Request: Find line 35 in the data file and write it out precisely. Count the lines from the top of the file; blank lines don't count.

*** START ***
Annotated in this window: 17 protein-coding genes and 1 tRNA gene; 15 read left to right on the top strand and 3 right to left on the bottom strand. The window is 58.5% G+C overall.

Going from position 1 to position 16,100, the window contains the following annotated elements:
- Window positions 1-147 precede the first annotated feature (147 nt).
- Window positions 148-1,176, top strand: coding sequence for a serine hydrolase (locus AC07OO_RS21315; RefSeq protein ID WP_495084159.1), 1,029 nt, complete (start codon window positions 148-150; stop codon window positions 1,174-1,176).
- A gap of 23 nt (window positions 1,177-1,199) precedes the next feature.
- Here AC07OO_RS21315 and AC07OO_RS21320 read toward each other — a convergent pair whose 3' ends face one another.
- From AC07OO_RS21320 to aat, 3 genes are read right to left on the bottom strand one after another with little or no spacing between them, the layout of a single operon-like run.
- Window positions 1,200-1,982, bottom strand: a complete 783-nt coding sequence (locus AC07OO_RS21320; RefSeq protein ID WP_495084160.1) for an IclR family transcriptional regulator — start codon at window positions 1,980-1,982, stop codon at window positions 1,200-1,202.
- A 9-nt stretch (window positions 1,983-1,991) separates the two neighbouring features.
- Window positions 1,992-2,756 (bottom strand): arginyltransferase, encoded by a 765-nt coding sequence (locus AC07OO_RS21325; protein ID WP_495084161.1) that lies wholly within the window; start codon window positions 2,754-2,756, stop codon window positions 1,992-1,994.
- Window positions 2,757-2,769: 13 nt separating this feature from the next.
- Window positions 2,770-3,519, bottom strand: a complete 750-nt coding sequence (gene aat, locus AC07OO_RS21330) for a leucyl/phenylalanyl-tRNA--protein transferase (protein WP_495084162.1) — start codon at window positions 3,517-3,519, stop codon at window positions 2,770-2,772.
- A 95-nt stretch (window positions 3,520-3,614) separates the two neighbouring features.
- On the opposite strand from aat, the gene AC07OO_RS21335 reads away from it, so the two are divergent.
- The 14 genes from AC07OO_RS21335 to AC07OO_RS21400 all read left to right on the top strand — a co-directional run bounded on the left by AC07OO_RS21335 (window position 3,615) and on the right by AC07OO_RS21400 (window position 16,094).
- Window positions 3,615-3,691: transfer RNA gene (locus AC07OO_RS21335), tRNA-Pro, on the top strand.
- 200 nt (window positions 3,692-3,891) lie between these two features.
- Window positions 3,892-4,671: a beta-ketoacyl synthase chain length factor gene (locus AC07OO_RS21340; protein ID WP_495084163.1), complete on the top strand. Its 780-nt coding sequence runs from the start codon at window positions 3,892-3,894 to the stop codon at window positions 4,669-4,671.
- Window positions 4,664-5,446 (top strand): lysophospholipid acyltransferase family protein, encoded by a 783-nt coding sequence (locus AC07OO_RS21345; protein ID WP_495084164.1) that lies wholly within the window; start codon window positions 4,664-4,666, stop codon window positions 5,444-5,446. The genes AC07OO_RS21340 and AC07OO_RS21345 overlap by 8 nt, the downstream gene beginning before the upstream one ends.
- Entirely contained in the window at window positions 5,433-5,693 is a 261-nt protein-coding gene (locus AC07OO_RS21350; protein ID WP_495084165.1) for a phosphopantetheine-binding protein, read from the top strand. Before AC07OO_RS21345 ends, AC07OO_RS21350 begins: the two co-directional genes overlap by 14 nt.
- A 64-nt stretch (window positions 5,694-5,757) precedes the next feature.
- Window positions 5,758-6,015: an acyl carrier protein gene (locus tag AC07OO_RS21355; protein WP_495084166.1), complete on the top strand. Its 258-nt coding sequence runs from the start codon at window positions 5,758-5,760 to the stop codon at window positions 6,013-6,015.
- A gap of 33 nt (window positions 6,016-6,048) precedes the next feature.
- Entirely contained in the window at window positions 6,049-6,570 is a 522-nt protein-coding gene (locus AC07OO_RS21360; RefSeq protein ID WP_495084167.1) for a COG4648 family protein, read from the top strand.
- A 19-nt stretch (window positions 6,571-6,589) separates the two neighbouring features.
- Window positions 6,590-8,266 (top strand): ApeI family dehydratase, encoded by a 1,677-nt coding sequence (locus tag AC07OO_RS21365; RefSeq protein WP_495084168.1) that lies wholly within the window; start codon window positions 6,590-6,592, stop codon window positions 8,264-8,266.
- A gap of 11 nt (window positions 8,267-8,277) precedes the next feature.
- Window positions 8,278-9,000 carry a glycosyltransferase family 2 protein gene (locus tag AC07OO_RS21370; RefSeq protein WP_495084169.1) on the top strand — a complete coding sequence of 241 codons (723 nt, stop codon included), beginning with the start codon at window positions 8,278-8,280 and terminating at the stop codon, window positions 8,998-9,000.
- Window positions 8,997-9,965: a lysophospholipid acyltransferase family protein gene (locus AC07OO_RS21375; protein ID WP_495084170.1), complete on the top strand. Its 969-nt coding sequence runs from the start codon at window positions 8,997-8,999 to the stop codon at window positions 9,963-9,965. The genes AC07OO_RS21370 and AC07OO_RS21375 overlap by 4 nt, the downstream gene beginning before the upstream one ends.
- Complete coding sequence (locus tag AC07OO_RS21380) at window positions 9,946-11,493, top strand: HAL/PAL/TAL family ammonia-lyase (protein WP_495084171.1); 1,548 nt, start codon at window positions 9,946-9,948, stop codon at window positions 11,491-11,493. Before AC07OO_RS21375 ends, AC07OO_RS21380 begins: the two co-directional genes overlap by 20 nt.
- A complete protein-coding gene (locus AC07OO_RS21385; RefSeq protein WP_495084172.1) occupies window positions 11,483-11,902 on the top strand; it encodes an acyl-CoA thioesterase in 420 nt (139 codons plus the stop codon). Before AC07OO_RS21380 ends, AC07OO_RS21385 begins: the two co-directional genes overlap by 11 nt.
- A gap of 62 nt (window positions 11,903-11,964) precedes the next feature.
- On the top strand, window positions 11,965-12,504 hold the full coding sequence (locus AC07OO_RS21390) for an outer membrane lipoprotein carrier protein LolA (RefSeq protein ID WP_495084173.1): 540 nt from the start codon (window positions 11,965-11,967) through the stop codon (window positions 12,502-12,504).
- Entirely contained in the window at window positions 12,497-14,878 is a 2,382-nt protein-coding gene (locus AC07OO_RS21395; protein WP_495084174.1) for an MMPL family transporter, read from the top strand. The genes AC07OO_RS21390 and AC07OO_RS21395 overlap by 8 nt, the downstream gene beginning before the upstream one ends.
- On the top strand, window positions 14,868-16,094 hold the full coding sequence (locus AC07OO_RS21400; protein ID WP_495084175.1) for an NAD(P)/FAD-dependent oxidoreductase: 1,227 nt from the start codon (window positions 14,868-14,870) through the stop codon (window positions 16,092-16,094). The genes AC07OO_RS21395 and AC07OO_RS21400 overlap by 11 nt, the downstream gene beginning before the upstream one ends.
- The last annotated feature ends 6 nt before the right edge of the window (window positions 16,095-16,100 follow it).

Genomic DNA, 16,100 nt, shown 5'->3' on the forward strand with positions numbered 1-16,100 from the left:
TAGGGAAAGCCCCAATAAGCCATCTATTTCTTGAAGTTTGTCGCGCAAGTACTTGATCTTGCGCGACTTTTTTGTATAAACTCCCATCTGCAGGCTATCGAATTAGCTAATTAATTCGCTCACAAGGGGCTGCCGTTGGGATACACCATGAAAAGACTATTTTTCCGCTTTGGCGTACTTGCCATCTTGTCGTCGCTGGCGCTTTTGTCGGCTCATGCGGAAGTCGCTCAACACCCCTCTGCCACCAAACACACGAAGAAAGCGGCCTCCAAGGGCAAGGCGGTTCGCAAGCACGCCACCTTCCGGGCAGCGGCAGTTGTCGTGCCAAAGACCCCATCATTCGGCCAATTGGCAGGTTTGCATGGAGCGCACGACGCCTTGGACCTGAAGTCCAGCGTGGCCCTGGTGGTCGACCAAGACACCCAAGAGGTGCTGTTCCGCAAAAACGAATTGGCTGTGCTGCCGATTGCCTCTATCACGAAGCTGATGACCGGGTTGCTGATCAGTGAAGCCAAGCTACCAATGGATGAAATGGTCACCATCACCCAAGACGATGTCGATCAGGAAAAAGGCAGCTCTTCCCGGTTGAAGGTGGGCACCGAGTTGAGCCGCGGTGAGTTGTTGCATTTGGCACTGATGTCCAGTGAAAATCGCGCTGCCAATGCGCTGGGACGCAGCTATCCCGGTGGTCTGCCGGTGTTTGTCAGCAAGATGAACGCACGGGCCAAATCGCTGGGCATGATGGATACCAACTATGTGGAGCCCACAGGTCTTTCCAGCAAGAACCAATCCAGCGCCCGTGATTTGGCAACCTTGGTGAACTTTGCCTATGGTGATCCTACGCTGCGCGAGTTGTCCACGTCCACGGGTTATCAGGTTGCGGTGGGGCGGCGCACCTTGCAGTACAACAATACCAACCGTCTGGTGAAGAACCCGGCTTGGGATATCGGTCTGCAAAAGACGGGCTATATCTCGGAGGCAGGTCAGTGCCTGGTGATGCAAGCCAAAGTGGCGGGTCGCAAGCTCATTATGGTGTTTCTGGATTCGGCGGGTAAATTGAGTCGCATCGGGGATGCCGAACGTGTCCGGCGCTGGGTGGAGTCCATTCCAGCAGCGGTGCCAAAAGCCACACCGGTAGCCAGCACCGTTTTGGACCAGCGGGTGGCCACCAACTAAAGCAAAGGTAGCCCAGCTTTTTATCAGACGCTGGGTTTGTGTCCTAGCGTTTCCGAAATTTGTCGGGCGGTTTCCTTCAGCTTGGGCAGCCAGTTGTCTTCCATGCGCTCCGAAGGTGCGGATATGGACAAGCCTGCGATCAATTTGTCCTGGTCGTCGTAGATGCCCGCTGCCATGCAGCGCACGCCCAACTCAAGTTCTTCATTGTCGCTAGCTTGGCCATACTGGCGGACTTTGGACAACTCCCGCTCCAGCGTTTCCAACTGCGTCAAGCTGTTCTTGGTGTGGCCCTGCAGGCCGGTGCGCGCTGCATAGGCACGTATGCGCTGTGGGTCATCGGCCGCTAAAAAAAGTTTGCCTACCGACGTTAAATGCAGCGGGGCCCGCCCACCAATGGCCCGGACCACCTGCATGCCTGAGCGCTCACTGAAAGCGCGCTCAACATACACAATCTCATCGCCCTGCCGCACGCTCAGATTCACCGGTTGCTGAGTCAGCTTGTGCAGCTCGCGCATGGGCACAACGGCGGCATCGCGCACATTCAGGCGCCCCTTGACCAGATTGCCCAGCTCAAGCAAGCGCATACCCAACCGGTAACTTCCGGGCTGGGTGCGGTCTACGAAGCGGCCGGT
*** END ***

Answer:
- On the top strand, window positions 14,868-16,094 hold the full coding sequence (locus AC07OO_RS21400; protein ID WP_495084175.1) for an NAD(P)/FAD-dependent oxidoreductase: 1,227 nt from the start codon (window positions 14,868-14,870) through the stop codon (window positions 16,092-16,094). The genes AC07OO_RS21395 and AC07OO_RS21400 overlap by 11 nt, the downstream gene beginning before the upstream one ends.